Now, years later, I can recount every detail of that fish fight, right up to the moment when my impatience and inexperience coupled with the power of a mysterious fish I could only imagine combined to defeat me. I never came close to getting a look at the fish. I didn’t think it behaved like a trout but up to that point I had only caught a few trout and never anything of any power or size so how I thought a big fish would behave was only a guess. I later heard that the river had once been stocked with tiger muskellunge and fancied that a muskie had crushed the spoon, although this somehow does not seem likely. I’ve since caught (and lost) thousands of fish. Only a handful have left a lasting impression but none so much as the one lost on the Spring. Why this fish fight remains so vivid is a mystery. But it does and I am thankful.

Lyons ends his “Big Fish” chapter by watching his friend Herb lose a big fish following a protracted fight. Herb doesn’t seem troubled by this. Lyons admits he would have “punched himself silly.”

I know how he feels about that, too.

The Fish’s Eye

I don’t like reading and writing about fishing more than I actually like to fish. But I do like it a lot and am delighted when I discover a literary fishing gem.

Found one the other day in Ian Frazier’s “The Fish’s Eye,” subtitled, “Essays About Angling and the Outdoors.” The book was published in 2002 from previously published works.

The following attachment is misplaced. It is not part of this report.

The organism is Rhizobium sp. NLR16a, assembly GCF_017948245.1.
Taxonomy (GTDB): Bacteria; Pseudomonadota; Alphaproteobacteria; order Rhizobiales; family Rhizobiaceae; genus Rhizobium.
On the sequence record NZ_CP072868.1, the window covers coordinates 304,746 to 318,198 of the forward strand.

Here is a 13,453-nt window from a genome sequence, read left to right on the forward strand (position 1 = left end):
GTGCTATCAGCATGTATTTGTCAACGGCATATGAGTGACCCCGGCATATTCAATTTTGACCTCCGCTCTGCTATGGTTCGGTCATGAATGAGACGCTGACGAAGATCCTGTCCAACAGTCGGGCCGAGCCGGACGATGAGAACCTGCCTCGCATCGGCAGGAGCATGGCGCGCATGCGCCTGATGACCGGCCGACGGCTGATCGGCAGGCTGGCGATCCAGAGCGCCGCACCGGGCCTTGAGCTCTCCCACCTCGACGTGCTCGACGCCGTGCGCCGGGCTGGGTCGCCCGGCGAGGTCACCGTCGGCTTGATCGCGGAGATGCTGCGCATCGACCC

I am familiar with Frazier’s work from his book “Great Plains” and essays and reports in The New Yorker and Outside, where some of these stories first appeared. I stumbled across “The Fish’s Eye” in my local library.

I’m glad I did. It is simply delightful but in one vein is only something a fisherman could love. Parts of Frazier’s “On the Ausable,” for example, must ring of nonsense to a non angler, who might read this story and think, “This couldn’t possibly be true.” But a fisherman would read it and think, “The same thing happened to me on (name the river).”

I like it so much I ordered a copy from Amazon for my library.

Affairs of the Heart

My friend Duane Bolin is a literary man; a scholar; man of letters; and a family man. He has no visible vices aside from his love of, and over indulgence in, good food; a failing shared by many, myself included. Why he occasionally hangs out with me is anyone’s guess. But he does and I’m glad.